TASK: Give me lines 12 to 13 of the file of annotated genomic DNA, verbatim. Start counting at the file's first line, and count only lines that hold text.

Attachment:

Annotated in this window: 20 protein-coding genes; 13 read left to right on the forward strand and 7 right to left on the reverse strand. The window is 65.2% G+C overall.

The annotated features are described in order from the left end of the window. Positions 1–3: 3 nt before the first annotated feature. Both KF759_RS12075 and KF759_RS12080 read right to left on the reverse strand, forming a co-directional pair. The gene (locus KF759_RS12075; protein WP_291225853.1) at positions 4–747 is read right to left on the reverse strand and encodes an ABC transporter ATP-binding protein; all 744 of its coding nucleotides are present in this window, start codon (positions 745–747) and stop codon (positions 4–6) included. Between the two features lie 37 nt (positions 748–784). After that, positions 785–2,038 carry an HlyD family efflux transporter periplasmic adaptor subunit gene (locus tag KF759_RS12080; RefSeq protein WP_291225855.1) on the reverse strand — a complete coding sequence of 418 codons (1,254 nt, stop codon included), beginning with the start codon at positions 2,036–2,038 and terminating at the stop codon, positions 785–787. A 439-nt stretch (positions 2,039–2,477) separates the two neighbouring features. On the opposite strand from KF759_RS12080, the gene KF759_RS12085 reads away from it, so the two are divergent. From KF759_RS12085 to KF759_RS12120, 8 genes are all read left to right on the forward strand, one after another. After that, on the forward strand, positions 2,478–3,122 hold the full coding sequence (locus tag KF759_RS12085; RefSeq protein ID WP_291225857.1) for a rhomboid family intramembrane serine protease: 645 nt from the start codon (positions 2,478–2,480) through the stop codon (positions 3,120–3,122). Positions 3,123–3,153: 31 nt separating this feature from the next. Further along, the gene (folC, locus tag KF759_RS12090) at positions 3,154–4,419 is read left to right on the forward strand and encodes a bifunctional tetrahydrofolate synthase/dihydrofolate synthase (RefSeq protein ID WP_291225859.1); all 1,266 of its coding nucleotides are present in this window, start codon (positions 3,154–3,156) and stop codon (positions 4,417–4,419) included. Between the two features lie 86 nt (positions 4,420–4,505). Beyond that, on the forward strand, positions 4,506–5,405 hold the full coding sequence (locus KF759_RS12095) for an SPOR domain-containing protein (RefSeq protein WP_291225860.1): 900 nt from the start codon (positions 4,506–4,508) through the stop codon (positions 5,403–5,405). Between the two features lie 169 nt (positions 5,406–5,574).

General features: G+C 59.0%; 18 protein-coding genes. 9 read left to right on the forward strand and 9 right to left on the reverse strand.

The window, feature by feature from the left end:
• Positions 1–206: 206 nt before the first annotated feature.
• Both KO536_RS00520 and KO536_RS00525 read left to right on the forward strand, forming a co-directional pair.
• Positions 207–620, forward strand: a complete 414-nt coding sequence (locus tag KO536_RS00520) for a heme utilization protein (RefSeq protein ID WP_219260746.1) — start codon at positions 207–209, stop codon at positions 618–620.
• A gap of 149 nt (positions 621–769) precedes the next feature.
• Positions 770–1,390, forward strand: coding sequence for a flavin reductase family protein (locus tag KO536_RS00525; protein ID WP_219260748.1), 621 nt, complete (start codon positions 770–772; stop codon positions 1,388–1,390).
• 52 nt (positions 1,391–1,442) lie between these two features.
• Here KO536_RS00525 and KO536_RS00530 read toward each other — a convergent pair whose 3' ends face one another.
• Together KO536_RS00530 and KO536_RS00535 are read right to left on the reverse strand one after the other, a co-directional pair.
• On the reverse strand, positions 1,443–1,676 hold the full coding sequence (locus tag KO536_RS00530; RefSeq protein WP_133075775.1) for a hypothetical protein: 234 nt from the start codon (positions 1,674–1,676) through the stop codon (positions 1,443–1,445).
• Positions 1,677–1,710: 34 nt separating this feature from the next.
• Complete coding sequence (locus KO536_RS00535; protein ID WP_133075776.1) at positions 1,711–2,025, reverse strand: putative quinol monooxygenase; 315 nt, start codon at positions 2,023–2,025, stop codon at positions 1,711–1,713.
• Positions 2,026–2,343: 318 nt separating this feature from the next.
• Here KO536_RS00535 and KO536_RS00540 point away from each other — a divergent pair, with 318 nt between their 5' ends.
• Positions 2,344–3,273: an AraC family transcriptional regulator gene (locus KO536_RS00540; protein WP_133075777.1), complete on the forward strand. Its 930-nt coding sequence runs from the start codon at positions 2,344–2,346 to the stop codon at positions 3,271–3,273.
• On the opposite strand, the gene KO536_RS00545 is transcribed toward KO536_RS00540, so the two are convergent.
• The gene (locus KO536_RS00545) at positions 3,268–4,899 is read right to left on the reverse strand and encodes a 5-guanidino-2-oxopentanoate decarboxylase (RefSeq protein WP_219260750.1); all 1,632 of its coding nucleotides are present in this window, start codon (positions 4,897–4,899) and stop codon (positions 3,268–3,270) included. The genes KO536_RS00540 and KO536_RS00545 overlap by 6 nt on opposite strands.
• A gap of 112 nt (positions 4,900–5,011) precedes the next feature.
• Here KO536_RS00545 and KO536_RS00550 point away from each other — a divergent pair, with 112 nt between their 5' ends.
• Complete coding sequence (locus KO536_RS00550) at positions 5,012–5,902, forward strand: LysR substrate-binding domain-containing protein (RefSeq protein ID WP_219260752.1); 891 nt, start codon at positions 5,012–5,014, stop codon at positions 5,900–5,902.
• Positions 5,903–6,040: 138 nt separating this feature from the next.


• Together KO536_RS00530 and KO536_RS00535 are read right to left on the reverse strand one after the other, a co-directional pair.
• On the reverse strand, positions 1,443–1,676 hold the full coding sequence (locus tag KO536_RS00530; RefSeq protein WP_133075775.1) for a hypothetical protein: 234 nt from the start codon (positions 1,674–1,676) through the stop codon (positions 1,443–1,445).